1. This reference under s. 256(1) of the I.T. Act, 1961 (hereinafter referred to as 'the Act') at the instance of the Department raises the following question :
'Whether, on the facts and in the circumstances of the case, the Tribunal was correct in holding that the purchase of land by the assessed in 1958 and its acquisition by the Government in 1963 under the Land Acquisition Act, 1944, did not represent an adventure in the nature of trade ?'
2. The facts noticed in the statement of case are these. The question arises out of the proceedings for the assessment year 1967-68, the relevant accounting period ending on March 30, 1967. Mrs. Padma Bhandari, the assessed, had purchased land measuring 8 bighas 5 bids was in Village Kilokri near the Mathura Road and Ring Road crossing on August 25, 1958, for Rs. 1,10,000 by adjustment of displaced persons' claims at Rs. 12,135 per bigha. On March 5, 1963, a notification under s. 4 of the land Acquisition Act, 1894, was issued by the Delhi Administration notifying the land for acquisition for a public purpose, namely, 'Planned Development of Delhi'. The declaration under s. 6 of the same Act was also issued on August 22, 1963. The entire holding of 8 bighas, 5 bids was was subsequently acquired by the Delhi Administration by its award No. 1651 announced on December 17, 1963. The compensation admissible under the award was Rs. 3,500 per bigha. The assessed was not satisfied with the determination of the compensation by the award and made a petition of reference under s. 18 of the said Act for determination of the compensation by court. The Additional District Judge, Delhi, by judgment dated February 28, 1967, determined the compensation for the acquired land at Rs. 12,000 per bigha. As a consequence, the assessed received a sum of Rs. 1,13,850 on account of compensation and solarium for the acquisition in May, 1967. She was also awarded a sum of Rs. 16,041 as interest payable on the enhanced compensation at the rate of 6% per annum : 'from the date the Collector entered into possessing till payment is made'.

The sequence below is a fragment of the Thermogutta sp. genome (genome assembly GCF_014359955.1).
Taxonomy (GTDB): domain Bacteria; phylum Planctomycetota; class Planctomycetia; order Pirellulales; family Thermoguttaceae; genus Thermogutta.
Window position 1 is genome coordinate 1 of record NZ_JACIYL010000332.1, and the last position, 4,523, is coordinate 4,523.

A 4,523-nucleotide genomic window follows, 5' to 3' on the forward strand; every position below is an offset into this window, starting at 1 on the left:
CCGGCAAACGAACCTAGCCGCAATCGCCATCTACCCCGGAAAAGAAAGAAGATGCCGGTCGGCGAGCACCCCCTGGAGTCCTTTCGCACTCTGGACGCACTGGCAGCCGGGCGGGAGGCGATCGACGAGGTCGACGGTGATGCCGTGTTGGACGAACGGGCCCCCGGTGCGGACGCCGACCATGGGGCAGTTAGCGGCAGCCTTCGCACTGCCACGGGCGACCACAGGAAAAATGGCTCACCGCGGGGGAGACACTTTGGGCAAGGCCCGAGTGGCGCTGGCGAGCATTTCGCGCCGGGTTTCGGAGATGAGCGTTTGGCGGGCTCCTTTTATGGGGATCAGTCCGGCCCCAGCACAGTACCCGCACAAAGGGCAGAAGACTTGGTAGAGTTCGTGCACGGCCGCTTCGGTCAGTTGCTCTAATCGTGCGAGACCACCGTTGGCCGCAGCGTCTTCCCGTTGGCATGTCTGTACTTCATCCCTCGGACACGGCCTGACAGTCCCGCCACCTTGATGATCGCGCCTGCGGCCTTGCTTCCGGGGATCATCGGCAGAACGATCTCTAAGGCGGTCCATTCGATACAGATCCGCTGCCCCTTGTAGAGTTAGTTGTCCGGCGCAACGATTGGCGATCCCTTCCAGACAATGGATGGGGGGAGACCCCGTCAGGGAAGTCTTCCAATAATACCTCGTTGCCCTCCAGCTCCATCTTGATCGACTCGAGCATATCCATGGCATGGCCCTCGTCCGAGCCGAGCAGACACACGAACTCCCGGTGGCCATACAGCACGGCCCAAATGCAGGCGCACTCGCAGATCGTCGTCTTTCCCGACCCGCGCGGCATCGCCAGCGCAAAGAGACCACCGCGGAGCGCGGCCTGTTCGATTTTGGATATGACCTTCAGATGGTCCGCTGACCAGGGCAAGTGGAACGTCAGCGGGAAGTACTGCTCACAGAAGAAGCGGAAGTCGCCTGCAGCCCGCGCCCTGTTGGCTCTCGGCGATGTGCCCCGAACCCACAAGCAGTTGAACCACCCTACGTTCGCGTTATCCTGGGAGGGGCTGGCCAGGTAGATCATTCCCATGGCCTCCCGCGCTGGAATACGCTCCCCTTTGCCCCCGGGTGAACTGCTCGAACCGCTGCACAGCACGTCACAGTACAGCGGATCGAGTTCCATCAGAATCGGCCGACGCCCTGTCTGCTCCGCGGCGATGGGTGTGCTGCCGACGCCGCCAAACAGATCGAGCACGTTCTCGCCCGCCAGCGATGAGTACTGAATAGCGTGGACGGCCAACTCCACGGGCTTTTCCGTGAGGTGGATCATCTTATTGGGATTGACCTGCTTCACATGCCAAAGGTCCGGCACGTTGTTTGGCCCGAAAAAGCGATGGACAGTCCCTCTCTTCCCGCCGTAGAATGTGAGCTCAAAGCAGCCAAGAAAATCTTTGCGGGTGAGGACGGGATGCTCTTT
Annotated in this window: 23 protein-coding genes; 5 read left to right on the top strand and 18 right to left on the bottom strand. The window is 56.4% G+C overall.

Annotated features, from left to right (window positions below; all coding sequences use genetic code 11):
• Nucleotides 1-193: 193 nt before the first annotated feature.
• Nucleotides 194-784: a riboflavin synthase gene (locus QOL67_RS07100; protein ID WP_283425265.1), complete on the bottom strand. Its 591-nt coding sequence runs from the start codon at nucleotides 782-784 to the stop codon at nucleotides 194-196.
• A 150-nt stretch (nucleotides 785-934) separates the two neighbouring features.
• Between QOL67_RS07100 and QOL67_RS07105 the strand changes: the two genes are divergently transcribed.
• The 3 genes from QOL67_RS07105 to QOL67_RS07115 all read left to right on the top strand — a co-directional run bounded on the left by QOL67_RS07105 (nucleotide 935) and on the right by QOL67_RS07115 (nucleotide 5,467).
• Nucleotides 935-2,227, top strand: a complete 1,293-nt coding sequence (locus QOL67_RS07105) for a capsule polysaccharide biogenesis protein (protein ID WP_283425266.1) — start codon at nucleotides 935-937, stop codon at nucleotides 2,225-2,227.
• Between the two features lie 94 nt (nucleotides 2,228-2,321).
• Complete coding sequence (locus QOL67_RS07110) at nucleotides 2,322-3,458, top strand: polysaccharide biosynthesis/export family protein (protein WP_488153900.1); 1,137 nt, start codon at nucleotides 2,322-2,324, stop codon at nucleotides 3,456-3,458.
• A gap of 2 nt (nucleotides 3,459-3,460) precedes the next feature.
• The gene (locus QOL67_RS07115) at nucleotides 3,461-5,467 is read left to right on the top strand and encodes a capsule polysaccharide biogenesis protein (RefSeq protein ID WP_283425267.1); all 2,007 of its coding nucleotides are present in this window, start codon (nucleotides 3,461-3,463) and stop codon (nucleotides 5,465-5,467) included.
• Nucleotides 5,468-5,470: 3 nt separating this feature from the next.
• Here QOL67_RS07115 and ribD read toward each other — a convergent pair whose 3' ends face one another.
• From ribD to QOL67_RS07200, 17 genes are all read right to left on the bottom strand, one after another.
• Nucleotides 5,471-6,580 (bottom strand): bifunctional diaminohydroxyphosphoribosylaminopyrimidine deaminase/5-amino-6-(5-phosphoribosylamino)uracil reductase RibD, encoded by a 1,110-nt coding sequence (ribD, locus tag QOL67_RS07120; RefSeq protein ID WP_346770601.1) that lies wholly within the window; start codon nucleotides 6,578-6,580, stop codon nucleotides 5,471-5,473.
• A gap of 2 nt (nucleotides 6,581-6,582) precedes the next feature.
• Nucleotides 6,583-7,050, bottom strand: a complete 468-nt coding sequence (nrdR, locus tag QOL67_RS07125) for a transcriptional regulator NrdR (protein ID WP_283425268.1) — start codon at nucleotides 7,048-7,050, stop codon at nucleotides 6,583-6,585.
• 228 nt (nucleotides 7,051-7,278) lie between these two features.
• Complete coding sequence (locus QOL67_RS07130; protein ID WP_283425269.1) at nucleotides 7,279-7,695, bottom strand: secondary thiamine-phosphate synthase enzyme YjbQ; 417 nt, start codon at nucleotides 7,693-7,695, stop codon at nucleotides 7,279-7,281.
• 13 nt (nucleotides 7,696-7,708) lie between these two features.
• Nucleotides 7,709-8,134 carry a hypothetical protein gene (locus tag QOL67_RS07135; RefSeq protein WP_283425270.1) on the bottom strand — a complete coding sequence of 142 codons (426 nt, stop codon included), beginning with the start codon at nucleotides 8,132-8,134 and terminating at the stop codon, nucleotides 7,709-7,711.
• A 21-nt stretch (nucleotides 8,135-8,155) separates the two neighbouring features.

3. Before the ITO, it was claimed that the surplus realised by the assessed on the compulsory acquisition of land was not taxable under the Act either as a business profit or even as capital gain because the land so acquired was agricultural land. The ITO brought the surplus to tax as profit after holding that it was an adventure in the nature of trade. The AAC before whom an appeal was filed by the assessed reversed the finding of the ITO. The Department went up in appeal before the Income-tax Appellate Tribunal (for short called 'the Tribunal').
4. On the facts and circumstances of the case, the Tribunal held, firstly, that there was no evidence to show that the assessed had incurred any heavy expenditure filling up the land with the intention of developing it as a building site, that secondly, merely because the land was purchased at a high cost or the land had fetched a high price on acquisition, it would not mean that the assessed had carried out an adventure in the nature of trade, that the assessed's conduct subsequent to the purchase of land in 1958 was not that of a person who tried to develop the land as a building site for sale at profit, that the Department had failed to establish that the transaction made by the assessed in the purchase and sale of this land represented an adventure in the nature of trade. The Tribunal also held that the AAC's finding that the land was agricultural land was correct on the facts and circumstances of the case on record.